Page last updated at 16:23 GMT, Thursday, 23 October 2008 17:23 UK

Davis in 'Vietnam 1968' warning

David Davis
Mr Davis has been on a fact-finding mission to Afghanistan

Ex-shadow home secretary David Davis has called for an Iraq-style troop "surge" in Afghanistan to prevent the country turning into "Vietnam 1968".

He said NATO's strategy had failed and was now "risking the lives and livelihoods" of ordinary people there.

The Tory MP, who visited Afghanistan last month, also warned of rampant government and police corruption.

And he urged Western governments to end their unconditional support for Hamid Karzai's administration.

Mr Davis, who quit the Tory front bench to fight a by-election on civil liberties, said Afghanistan was one of the causes on which he would be campaigning from the backbenches, in what he called his "political afterlife".

The former SAS man said NATO troops had abandoned their initial tactics of gaining and holding ground and were now pegged back in heavily fortified compounds, with no control over the roads and the surrounding territory.

'Uniformed criminals'

British forces are now being killed in Afghanistan at a faster rate than during the invasion of Iraq.

This year has been the bloodiest so far in Afghanistan for the NATO and US missions since the Taleban was removed from government in 2001, with senior defence officials in the UK admitting the Taleban are proving "more resilient" than expected.

Speaking at a lunch for journalists in Westminster, Mr Davis said the Afghan army was too small to cope with the demands placed on it and the police were "to a large extent uniformed criminals".

Support for the Taleban was increasing among the population, who in some cases were turning to ad-hoc Taleban courts to settle their disputes.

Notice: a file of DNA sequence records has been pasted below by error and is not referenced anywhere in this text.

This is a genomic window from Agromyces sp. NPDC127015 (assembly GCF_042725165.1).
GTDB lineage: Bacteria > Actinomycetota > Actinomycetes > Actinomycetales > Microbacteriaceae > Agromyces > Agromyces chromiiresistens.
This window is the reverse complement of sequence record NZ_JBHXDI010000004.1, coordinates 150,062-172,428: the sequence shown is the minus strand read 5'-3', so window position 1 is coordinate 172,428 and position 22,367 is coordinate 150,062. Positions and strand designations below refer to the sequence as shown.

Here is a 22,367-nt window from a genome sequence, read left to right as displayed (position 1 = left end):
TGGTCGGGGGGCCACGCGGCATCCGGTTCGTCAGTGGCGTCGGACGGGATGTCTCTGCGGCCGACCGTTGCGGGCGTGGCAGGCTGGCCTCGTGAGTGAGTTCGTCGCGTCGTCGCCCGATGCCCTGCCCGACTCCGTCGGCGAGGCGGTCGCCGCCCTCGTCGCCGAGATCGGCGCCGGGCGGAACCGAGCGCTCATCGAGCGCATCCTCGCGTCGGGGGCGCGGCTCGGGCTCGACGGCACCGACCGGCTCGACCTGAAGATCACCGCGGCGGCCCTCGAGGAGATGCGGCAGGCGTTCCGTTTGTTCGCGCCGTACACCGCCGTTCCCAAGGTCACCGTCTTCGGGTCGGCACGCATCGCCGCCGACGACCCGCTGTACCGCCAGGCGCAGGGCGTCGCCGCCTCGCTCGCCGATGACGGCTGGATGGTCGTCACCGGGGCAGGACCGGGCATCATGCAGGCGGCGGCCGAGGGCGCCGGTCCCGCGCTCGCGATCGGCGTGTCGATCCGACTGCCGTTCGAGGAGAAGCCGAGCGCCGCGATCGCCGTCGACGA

He urged the West to take Hamid Karzai's government "by the scruff of the neck and sort out the justice system and stop running the country for the benefit of 20 very rich families".

Continuing with the current counter-insurgency strategy would eventually hand victory to the Taleban, while pulling out would lead to civil war and instability across the region, he argued.

'Vietnam 1968'

He called for a troop surge of the type carried out in Iraq by General David Petraeus, the incoming US Commander of Centcom in charge of a wide area including all US operations in Iraq and Afghanistan.

And with President Karzai facing an election, which he was not guaranteed to win, an incoming US president would have a six month window to take action.

"If we handle it well it will be like Iraq 2004, if we handle it badly it will be like Vietnam 1968," said the former shadow home secretary.

Mr Davis also hit back at claims he has thrown away his career - and chance to influence the debate on issues such as Afghanistan - by returning to the backbenches.

His victory in the Haltemprice and Howden by-election, which he fought in protest at government plans to extend detention of terror suspects to a maximum of 42 days, had ensured the issue was now off the political agenda for good, even in the event of another terrorist atrocity, he claimed.

He refused to be drawn on whether his former shadow cabinet colleague George Osborne had shown poor judgement over his meetings with Russian billionaire Oleg Deripaska, saying he knew as much as journalists about the issue.

He said more questions needed to be asked about Lord Mandelson's presence on the billionaire's yacht.


SEE ALSO
Davis 'vindicated' over 42 days
14 Oct 08 |  UK Politics
US troops killed in Afghanistan
23 Oct 08 |  South Asia


FEATURES, VIEWS, ANALYSIS
Has China's housing bubble burst?
How the world's oldest clove tree defied an empire
Why Royal Ballet principal Sergei Polunin quit

BBC iD

Sign in

BBC navigation

Copyright © 2020 BBC. The BBC is not responsible for the content of external sites. Read more.

This page is best viewed in an up-to-date web browser with style sheets (CSS) enabled. While you will be able to view the content of this page in your current browser, you will not be able to get the full visual experience. Please consider upgrading your browser software or enabling style sheets (CSS) if you are able to do so.

Americas Africa Europe Middle East South Asia Asia Pacific